Exclusive: An external report into IT at the city authority suggests the trailblazing council could move away from using open-source software.
As an open-source software pioneer, Munich spent years moving away from Windows, but now politicians are debating a report that suggests the city could eventually abandon Linux.
If the authority ruling Germany’s third largest city backs proposals to make Windows 10 and Microsoft Office available across the council, it would be a significant step away from open-source software for an organization once seen as its champion.
Over a nine year period starting in 2004, the council moved about 15,000 staff from using Windows and Office to LiMux—a custom version of the Ubuntu desktop OS—and other open-source software. At the time, Munich was one of the largest organizations to reject Windows, and Microsoft took the city’s leaving so seriously that then CEO Steve Ballmer flew to Munich to meet the mayor.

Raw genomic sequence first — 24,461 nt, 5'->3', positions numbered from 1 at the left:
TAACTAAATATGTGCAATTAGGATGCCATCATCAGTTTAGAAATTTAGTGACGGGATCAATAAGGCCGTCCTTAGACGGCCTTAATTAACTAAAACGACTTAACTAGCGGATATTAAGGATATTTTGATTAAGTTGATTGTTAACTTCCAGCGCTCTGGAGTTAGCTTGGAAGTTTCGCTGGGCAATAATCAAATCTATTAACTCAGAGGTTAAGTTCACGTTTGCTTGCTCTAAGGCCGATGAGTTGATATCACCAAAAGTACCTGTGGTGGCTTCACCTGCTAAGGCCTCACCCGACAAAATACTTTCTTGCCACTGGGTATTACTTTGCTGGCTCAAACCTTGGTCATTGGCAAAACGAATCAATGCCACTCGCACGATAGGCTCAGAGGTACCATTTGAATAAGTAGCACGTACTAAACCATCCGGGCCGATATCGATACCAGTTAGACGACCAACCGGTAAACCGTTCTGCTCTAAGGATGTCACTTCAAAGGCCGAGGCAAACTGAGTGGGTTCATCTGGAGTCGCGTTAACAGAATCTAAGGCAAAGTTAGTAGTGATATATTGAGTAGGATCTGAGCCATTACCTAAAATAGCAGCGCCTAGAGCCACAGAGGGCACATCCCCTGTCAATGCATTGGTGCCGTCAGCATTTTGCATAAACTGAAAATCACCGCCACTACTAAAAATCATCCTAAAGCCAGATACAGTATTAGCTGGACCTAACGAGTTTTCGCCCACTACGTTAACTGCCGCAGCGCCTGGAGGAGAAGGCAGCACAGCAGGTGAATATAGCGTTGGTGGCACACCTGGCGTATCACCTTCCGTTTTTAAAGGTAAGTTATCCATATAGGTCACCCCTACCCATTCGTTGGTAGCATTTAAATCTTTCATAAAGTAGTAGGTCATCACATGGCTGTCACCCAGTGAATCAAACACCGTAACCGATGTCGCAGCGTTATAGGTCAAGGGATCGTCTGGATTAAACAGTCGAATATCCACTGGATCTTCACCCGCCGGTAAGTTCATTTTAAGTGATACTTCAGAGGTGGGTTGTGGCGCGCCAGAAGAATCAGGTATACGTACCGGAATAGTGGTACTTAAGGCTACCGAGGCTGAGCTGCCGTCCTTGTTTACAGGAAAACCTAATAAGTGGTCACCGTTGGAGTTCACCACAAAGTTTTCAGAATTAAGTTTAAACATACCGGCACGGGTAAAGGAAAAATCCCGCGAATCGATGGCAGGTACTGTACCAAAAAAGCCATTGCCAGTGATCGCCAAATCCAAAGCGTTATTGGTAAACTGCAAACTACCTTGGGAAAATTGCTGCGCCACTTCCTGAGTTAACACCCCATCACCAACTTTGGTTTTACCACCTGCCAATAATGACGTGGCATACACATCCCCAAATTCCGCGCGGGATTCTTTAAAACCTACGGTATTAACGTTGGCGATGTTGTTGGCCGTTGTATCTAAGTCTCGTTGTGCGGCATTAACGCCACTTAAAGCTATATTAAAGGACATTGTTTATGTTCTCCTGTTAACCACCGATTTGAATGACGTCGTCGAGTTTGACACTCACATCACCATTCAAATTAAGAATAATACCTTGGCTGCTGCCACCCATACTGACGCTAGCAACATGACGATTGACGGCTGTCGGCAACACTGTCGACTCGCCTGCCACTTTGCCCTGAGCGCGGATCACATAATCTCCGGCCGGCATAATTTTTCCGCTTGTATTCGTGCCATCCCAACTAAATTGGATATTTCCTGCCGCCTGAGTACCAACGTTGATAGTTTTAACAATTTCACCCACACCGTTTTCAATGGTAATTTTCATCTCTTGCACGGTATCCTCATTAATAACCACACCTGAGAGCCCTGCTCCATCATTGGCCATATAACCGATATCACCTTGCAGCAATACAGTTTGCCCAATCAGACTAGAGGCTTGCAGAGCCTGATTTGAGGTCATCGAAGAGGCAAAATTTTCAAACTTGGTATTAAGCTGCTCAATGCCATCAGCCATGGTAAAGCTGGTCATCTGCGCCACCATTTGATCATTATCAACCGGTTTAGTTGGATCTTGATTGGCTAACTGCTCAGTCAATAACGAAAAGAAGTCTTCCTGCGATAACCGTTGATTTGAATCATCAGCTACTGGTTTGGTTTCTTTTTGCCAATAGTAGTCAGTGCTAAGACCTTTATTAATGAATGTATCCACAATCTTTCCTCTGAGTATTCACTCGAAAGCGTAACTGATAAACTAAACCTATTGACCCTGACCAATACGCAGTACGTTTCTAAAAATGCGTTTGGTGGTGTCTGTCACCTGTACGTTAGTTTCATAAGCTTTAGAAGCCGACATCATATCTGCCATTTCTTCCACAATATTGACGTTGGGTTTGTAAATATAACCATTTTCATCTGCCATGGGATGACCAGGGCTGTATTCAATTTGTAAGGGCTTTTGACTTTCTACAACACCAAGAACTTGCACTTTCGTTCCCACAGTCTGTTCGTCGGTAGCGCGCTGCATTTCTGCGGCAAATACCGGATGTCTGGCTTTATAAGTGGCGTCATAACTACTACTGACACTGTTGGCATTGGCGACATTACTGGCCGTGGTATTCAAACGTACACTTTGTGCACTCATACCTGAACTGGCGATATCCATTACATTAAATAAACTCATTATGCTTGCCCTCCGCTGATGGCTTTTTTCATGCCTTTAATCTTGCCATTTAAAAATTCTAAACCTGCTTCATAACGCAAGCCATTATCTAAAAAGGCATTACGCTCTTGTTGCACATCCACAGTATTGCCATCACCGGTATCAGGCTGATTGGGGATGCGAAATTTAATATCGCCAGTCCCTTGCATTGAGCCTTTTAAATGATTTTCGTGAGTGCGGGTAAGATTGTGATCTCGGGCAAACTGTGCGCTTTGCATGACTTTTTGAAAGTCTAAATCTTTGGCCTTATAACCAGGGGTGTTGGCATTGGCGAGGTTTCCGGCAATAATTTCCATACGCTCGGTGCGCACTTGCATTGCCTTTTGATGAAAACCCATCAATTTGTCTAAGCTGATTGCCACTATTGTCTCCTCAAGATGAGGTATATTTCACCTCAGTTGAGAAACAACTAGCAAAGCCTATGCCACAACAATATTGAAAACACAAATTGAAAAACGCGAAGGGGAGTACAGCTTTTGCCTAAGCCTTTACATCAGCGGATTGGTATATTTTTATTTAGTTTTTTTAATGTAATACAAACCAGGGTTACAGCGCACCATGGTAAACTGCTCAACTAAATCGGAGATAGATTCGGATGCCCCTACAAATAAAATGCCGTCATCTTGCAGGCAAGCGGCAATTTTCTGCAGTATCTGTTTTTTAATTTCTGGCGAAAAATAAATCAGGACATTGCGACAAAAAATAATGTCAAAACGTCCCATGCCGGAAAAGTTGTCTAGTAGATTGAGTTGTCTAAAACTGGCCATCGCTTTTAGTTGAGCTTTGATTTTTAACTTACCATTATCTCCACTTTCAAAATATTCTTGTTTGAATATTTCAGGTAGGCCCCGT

Now a report commissioned by current mayor Dieter Reiter to help determine the future of IT at the council has outlined a project to make Windows 10 and Microsoft Office available to all departments, and give staff the choice about whether to use Windows or LiMux.
If Windows subsequently became a popular choice, the report says “it could be investigated whether it makes economic sense to continue using Linux as a client operating system”.
This work, part of a wider €18.9m ‘architecture and client’ project, would see Munich city council take on two new “Windows experts”, who would help develop a “powerful” new Windows client for use by staff.
This renewed focus on Windows would be a dramatic departure from the council’s current policy, which has reduced the number of Windows machines to a minimum, keeping only those needed to run software incompatible with LiMux.